SH Spotlight Pressing and mastering quality of Creedence Clearwater Revival albums*

Discussion in 'Music Corner' started by alexbunardzic, Jun 5, 2017.

  1. alexbunardzic

    alexbunardzic Forum Resident Thread Starter

    Location:
    Vancouver, BC
    I've recently purchased five CCR studio LPs. I only wasn't able to find "Willy and the Poor Boys" and "Mardi Gras". On listening to those LPs, one thing jump at me -- some LPs deliver incredibly high quality sound, while some are quite the opposite, with murky, dull and wimpy sound.

    The best sounding of those 5 LPs is "Bayou Country". That record just bites, it has incredible presence and is an enormous pleasure to listen to. One of the absolute best sounding LPs in my collection.

    Next to that record in terms of sound quality is their first LP (the eponymous "Creedence Clearwater Revival"). Also very lively sounding, with a lot of bite and presence, but not as brilliant as "Bayou Country".

    At the other end of the sonic spectrum is "Pendulum". Such weak, wimpy sounding LP. It's really heartbreaking. "Cosmo's Factory" isn't much better, to be honest; neither is "Green River". Dull, murky overall sound, feels like someone had stuffed cotton pads into my ears.

    So my question is: did I get bad pressings of these LPs, or were those albums in general recorded/mixed/mastered in such a wimpy way, while "Bayou Country" was prepared in a much better way, sonically speaking?
     
    Mark L. and DK Pete like this.
  2. DK Pete

    DK Pete Forum Resident

    Location:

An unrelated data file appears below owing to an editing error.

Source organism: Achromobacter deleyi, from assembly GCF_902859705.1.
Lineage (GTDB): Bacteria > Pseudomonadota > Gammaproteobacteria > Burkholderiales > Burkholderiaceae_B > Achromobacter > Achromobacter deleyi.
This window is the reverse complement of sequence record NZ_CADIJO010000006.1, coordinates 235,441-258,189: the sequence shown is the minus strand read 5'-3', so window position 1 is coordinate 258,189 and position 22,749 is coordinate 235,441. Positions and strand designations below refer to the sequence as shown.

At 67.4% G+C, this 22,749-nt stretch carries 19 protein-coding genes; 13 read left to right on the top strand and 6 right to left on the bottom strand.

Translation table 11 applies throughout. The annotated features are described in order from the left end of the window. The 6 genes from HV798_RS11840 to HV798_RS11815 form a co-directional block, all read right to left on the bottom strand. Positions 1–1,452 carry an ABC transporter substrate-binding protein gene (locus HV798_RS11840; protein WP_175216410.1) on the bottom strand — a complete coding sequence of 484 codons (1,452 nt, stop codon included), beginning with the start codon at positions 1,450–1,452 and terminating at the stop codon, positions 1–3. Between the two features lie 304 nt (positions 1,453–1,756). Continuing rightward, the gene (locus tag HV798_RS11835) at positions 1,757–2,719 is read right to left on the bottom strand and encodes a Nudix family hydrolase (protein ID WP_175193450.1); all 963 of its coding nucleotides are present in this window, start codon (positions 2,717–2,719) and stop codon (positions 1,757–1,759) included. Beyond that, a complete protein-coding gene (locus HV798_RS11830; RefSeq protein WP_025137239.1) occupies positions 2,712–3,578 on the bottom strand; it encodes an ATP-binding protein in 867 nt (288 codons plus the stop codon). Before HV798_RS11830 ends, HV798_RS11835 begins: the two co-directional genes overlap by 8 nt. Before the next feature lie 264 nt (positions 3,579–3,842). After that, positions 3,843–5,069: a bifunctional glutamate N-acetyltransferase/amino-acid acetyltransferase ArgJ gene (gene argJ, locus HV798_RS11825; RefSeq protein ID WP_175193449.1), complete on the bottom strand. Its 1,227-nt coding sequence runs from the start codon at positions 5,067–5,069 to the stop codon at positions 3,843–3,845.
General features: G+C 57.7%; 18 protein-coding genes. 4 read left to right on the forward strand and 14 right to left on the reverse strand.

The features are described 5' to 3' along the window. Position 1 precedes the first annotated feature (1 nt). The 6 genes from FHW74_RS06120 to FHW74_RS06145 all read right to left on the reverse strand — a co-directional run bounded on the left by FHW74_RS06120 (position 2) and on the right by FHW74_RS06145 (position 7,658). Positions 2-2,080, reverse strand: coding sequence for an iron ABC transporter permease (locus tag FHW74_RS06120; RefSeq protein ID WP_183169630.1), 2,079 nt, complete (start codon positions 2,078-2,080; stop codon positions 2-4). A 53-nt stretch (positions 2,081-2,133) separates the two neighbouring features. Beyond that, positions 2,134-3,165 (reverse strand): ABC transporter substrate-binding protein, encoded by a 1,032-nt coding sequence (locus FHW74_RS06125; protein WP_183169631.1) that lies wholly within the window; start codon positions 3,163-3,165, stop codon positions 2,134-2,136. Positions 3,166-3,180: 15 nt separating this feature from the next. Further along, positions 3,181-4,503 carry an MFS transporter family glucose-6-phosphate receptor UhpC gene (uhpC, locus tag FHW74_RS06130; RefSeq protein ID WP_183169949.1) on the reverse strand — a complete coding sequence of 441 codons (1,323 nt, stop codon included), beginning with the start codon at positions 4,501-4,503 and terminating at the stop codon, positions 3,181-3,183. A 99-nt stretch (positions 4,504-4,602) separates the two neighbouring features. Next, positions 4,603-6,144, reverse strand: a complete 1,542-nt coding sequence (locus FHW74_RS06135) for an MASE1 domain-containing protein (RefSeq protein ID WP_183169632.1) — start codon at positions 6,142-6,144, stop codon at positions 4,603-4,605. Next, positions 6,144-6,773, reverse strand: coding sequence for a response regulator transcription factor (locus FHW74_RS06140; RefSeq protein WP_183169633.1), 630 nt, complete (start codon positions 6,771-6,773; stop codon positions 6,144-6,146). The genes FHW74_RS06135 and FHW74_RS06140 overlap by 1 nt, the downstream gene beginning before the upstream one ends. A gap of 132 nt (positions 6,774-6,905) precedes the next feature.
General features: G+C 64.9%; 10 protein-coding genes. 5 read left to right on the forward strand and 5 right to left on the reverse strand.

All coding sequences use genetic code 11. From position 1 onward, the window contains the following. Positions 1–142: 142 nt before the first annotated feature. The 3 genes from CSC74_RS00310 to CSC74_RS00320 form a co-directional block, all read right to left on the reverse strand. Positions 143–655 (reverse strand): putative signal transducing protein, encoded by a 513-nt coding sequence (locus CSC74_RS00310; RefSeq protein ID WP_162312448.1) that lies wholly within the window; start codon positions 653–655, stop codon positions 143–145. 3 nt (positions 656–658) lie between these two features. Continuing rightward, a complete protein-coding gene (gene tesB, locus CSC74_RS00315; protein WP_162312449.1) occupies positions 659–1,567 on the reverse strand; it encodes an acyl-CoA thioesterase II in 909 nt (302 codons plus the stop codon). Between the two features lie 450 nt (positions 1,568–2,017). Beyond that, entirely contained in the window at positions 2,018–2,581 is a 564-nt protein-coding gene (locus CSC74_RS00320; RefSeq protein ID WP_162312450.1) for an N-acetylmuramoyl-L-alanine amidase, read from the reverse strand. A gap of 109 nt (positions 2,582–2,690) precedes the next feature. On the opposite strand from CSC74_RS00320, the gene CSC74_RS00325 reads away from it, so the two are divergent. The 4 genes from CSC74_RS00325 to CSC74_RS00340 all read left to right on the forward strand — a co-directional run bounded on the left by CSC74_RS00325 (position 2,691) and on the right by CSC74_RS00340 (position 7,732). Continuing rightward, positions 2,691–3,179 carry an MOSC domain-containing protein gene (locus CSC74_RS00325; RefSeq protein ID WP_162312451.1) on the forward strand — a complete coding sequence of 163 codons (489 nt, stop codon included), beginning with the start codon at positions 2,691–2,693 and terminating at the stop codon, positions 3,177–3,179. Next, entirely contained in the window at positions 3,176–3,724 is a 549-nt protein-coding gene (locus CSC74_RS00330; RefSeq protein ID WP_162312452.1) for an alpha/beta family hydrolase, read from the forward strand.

Levittown. NY
    No, you're pressings are in all likelihood, fine. But I do disagree with you on Cosmo's Factory; overall, for the sound they put out, i think it's their best sounding album. Pendulum, I agree, is *too^ clean and all the 'bite"-as you put it-is lost. Green River, to my ears, is the very worst of the bunch..very muddy and dull. We agree on Bayou Country except for Proud Mary...I don't know what happened on that track..it almost sounds like it came from Green River.
     
  3. alexbunardzic

    alexbunardzic Forum Resident Thread Starter

    Location:
    Vancouver, BC
    Right, I forgot about "Proud Mary", it really sticks out like a sore thumb and sounds right down awful. Thanks for the correction.

    "Cosmo's Factory" sounds good? Hmm, on my LP "I Heard It Through The Grapevine" sounds like someone rolled off all frequencies below 160 Hz (OK, I may be exaggerating a little, but definitely no frequencies below 100 Hz are prominent). Which is a shame, because it is a monster of a track with biting playing by all parties involved.

    Looks like my copy of "Cosmo's Factory" must be botched, considering that you find it the best sounding of the bunch. OK, time to look for an alternative pressing...
     
    Mark L. likes this.
  4. W.B.

    W.B. The Collector's Collector

    Location:
    New York, NY, USA
    It may well be the end result of how RCA Hollywood mastering and cutting engineers were told to cut the records, folks (certain rolloffs of certain frequencies which Our Host is more able to technically express) . . . but "Proud Mary" does sound better in the 45 RPM single release, to my ears anyway. Up to the Cosmo's Factory LP and "Looking Out My Back Door" / "Long As I Can See The Light" single, RCA Hollywood had a Scully lathe for mono cutting, and Neumann AM-32 for stereo. Beginning with the release of the single "Have You Ever Seen The Rain," monos would be cut on Neumanns. (B.T.W., the "Proud Mary" single, and Bayou Country LP, were even recorded at RCA Hollywood at Sunset and Ivar; would have loved to see the 'W3KM 9###" numbers for each track on the tape box or whatever.)